Think of it this way. There is a certain amount of voltage. Wired into a string there is a series of resistors and LEDs. Each LED or resistor "sucks up" a certain amount of voltage. Although of course the LEDs each have resistance, they cannot be relied upon to provide that resistance, because their resistance value suddenly drops with any voltage a tiny bit above their voltage rating. Although a certain voltage might be fed to the LEDs, transient voltage spikes are normal and common from any power supply.
The more of that voltage is being sucked up by the LEDs, the more the circuit is going to behave like just an LED, rather than a normal resistor.
If only 10% of the power was being sucked up by the resistor, that would mean that if there was a transient voltage spike 50% above normal, almost 15 times more current would be allowed through the circuit than normal.
This is intolerable for two reasons. First high power LED emitters are expensive and it might not be very economical to be able to increase current rating of the emitters by a factor of 15. But second of all, if you run an LED on only a small fraction of the current it is rated for, there will typically be a wavelength shift, and in a white LED this could alter the tint of the light, giving a noticeable slight greenish tint, although this could be adjusted for with manufacturing specifications. Even this would not be pragmatic because it would be likely there might be occasional voltage surges in the electric grid. Even though they might only last a fraction of a second, it would result in a burn out of all the LED lamps in the city. For example, static electricity or from a lightning strike. It takes very little energy to cause a burn out of LEDs. You can burn out an LED with a thousand times less energy than it normally uses per second, if enough energy gets concentrated into a very short instant of time. Remember, wattage is energy per second of time. If you were to concentrate the energy of one watt over one second into only a hundredth of a second, that would be 100 Watts, enough to burn out a 10 Watt LED. One millionth of a Watt imparted through the circuit through a static discharge is easily enough to burn out an LED. (Remember again, a Watt is not an actual unit of energy. One Watt over one entire second equals one Joule of energy. A Watt is just the rate of energy flow)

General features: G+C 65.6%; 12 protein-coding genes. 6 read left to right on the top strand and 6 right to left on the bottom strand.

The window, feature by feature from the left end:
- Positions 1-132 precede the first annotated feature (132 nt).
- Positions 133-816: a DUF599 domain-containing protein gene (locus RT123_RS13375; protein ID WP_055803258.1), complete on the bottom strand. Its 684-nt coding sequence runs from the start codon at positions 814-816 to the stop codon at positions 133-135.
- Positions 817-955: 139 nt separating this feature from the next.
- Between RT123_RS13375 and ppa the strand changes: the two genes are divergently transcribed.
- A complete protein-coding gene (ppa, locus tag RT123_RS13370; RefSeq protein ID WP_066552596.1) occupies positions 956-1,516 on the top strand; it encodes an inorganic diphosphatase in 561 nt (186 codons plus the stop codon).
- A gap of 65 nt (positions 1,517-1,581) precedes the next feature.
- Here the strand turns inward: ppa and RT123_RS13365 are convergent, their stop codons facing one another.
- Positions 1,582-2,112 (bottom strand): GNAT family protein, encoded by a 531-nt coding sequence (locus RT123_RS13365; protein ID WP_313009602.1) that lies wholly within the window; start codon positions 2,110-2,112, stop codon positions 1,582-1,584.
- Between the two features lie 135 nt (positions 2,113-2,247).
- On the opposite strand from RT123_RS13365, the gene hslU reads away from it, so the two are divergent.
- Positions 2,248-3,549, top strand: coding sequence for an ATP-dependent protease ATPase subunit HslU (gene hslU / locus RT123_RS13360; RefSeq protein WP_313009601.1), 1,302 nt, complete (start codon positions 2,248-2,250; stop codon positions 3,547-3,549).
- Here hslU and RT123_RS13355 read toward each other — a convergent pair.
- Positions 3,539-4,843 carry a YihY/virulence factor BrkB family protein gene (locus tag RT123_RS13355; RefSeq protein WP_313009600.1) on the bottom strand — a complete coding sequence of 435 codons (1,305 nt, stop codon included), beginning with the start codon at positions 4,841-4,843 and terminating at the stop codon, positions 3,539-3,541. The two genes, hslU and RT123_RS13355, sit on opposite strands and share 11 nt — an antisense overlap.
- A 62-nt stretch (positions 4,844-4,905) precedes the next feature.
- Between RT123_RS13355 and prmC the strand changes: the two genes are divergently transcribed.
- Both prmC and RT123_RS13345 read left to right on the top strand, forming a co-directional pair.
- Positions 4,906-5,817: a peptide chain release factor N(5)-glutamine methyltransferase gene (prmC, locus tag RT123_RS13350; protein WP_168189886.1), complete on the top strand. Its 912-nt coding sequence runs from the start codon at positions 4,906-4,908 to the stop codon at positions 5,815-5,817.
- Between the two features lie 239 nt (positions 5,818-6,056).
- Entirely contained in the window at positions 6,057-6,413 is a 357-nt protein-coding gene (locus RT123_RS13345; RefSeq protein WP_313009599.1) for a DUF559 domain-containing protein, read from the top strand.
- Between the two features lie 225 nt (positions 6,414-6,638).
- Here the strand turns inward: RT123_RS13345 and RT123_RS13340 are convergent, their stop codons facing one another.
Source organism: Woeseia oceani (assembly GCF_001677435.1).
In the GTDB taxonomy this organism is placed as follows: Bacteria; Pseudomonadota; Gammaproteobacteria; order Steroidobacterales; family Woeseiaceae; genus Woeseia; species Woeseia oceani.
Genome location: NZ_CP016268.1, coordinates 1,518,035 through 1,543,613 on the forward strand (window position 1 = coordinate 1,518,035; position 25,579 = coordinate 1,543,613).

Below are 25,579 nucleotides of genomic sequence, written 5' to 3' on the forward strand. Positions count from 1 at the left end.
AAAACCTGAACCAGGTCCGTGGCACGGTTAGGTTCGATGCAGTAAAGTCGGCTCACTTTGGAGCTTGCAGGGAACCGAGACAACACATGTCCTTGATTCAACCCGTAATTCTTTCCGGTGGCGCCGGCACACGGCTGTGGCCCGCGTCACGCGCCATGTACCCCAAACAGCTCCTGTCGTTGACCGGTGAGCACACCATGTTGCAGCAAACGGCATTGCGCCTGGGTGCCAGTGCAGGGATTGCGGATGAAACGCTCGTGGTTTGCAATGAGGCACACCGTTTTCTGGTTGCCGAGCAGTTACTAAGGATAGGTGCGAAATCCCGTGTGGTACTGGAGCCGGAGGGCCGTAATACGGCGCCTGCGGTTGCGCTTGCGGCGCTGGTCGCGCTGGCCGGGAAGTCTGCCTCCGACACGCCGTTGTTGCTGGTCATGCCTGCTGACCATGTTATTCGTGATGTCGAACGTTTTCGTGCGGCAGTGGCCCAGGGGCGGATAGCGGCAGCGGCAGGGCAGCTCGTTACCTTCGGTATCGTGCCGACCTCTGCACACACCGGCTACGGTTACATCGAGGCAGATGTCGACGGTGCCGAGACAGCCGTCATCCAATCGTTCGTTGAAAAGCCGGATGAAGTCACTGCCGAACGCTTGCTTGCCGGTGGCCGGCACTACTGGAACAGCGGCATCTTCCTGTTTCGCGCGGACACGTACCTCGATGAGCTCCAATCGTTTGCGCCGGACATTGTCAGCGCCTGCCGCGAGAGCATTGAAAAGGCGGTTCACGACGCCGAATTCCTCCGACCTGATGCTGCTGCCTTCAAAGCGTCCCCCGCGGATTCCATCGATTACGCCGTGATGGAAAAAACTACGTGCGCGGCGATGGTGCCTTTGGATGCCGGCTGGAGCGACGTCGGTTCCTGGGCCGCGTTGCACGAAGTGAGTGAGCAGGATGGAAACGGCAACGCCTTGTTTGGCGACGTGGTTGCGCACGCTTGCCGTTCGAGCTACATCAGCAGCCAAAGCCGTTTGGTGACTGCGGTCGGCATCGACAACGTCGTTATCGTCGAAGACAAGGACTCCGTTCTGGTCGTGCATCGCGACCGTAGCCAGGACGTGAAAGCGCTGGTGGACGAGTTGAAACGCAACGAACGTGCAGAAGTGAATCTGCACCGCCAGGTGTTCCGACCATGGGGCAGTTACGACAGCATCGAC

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Dave_H

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I agree in general, for high-power LED lighting resistive current limiting is usually not practical. It is generally done with switching constant-current output drivers. Linear constant-current regulators will work albeit not for street lighting. To cope with line variations they would need to be over-engineered and result in poor efficiency.

One case of linear regulation is (typical) 9W LED A19 bulb. If sufficient LEDs are stacked to get vf= 130-140v total (for 120vac line) the full-wave rectified line applied through a 60mA high-voltage regulator will do a reasonable job. One 100W equivalent bulb I opened uses two such chips (CYT1000A) in parallel.

Dave
 

JustAnOldFashionedLEDGuy

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This was discussed in another thread. The short answer is that resistors are not really a satisfactory or practical method for limiting current in LED lighting. The problem is that either the efficiency losses are too high, or that small variations in input voltage can lead to large and intolerable variations in the amount of current going through the LED. You will only find resistors in very small indicator lights where the power level is so small efficiency losses do not matter.